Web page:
But even in the EU, just like in the United States, democracy can be unable to stop some processes that are completely vicious. I think Brexit, Orban [Viktor Orabn, the self-described ‘illiberal’ Hungarian prime minister], Kaczynski [Jaroslaw Kaczynski, the leader of Poland’s ruling Law and Justice party] are prime examples of how even a union of rule of law and human rights is unable to stop these kind of processes,” he says.
“It does not mean the EU has failed. I think the EU is probably the only buffer against future European war in the coming years,” says Debeuf.
“But the idea of the founding fathers – that if Europe would start with economic cooperation, a political union would follow – was a mistake,” he says.
“Political leaders in the US and Europe know there is a problem, but they seem to be too tired and powerless to halt this decline [into tribalism]. There is no vision and thus no mission”, he adds.
“What I admire about [French president] Emmanuel Macron is that he started an electoral campaign without a classical party behind him. More Europe, he said, and many thought he had no chance. But he won, because he had conviction. He was not playing the tactical game of following a little bit the tribalisers, a little bit the extreme right, talking islamophobia-lite and euroscepticism-lite. This position, in my opinion, has been taken by too many European parties, while Macron took the opposite direction. And he won against all odds.”
Cockfight and testosterone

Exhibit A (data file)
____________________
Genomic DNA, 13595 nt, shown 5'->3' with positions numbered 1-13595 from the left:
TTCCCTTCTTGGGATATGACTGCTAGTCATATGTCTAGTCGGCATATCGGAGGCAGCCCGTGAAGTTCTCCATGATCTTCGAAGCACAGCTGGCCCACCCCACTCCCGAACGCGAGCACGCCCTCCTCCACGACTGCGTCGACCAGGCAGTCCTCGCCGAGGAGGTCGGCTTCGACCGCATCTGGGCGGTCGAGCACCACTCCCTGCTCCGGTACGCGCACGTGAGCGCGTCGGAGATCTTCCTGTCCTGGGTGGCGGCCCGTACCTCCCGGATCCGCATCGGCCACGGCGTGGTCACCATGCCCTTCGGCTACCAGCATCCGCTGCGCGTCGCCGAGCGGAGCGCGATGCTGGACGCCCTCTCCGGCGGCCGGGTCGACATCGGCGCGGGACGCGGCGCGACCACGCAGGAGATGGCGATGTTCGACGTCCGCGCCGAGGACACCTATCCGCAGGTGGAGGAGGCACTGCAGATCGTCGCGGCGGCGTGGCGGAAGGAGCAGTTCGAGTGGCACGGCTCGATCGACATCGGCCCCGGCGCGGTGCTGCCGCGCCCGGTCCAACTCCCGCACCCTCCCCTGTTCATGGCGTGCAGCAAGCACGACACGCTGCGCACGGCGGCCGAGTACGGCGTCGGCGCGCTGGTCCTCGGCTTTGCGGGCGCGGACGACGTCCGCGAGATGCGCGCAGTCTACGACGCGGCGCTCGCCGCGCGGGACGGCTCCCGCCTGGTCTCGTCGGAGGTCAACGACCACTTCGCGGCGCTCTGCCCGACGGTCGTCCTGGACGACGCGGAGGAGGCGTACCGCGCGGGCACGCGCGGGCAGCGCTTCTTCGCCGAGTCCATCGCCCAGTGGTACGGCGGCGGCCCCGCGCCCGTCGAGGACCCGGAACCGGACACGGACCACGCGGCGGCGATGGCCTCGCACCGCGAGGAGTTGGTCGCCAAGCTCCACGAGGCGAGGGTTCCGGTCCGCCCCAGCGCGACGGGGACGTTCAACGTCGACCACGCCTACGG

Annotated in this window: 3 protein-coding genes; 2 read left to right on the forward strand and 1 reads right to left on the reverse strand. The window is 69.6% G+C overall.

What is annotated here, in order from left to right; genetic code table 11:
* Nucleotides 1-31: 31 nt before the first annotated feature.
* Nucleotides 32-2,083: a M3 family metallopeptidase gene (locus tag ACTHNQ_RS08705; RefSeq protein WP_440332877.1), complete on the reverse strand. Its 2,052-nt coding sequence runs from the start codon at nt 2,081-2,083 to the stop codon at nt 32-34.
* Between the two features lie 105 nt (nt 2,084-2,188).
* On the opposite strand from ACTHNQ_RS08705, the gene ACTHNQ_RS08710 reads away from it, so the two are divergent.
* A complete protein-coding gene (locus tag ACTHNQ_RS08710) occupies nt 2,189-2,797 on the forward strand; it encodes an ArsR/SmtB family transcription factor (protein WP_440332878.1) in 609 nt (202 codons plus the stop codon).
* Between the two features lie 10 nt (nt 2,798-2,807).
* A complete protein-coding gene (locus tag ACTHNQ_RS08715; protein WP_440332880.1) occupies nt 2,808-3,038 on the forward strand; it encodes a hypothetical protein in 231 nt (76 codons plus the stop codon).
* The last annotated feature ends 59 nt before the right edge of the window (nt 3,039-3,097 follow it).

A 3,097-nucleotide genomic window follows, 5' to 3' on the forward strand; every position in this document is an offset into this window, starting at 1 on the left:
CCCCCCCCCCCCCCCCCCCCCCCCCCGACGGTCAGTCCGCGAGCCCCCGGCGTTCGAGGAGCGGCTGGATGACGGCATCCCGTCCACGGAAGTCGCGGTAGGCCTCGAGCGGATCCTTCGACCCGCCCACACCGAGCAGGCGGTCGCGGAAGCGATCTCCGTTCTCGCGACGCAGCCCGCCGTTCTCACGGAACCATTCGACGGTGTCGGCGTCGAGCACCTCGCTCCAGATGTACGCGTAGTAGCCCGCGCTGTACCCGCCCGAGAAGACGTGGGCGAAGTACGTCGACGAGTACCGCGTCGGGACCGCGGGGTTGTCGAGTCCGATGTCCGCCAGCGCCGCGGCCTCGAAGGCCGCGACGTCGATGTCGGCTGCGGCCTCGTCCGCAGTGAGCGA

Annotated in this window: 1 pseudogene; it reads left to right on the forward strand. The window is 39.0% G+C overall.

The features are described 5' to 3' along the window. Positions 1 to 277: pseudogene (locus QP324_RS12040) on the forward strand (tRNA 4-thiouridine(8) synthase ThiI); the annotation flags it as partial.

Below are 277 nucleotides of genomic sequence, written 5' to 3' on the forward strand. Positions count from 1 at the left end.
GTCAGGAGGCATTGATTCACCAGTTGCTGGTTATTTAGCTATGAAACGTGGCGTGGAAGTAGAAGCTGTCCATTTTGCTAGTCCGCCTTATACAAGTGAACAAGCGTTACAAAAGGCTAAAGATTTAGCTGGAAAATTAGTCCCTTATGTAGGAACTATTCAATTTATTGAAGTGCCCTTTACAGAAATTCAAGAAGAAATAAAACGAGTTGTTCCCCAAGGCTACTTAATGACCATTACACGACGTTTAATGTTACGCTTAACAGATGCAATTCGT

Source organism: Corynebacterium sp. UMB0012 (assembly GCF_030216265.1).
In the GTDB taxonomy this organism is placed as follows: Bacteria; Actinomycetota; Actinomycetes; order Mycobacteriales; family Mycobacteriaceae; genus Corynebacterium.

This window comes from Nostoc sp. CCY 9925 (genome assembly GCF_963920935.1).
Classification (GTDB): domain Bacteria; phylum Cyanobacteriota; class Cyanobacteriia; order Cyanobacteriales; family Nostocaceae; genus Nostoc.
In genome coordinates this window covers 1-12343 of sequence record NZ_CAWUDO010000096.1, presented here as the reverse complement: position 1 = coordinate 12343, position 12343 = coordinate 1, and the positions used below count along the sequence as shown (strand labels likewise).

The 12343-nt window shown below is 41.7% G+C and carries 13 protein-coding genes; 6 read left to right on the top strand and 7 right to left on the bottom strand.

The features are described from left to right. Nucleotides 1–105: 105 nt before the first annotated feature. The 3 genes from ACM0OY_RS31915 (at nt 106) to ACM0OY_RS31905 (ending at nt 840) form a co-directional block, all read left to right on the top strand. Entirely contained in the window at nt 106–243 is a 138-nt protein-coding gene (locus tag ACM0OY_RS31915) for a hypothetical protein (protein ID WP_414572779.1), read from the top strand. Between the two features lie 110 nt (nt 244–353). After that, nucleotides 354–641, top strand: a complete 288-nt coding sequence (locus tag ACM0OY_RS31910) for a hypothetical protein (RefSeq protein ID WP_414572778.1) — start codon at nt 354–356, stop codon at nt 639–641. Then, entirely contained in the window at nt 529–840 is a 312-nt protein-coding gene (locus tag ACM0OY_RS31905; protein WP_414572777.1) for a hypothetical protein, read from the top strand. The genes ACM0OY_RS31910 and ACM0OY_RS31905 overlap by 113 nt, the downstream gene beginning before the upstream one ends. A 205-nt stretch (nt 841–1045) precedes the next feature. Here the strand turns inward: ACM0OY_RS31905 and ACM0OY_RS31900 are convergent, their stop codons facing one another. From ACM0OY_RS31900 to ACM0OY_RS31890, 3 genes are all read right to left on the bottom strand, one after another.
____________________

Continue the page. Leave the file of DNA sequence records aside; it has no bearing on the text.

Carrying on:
“Tribalisation is a very male thing. Most foreign fighters, most of the terrorists, most authoritarian leaders – they are all male, so I would have hoped that more woman were in power today,” says Debeuf.
“If, let’s say, half of the leaders in the planet were female, I would probably fear less for a negative outcome. Now you feel this cockfight, this male thing, coming up worldwide between Donald Trump and Vladimir Putin, Trump and Xi Jinping, Kim Il Jung and Trump, Nigel Farage, Orban – you feel testosterone coming up every time they appear.”
“I am not saying that female leaders are always saviours – Marine Le Pen is also still there, but I think in general it’s a very male thing. So, maybe the best solution would be to have more women gaining power. It would be the biggest difference from the past,” says Debeuf.
Koert Debeuf is a historian by education and a Middle East expert. He was speechwriter for Belgian prime minister Guy Verhofstadt and experienced the Arab Spring revolution at firsthand, when living in Cairo from 2011-2016. “Tribalisation. Why war is coming” is published by ASP in Belgium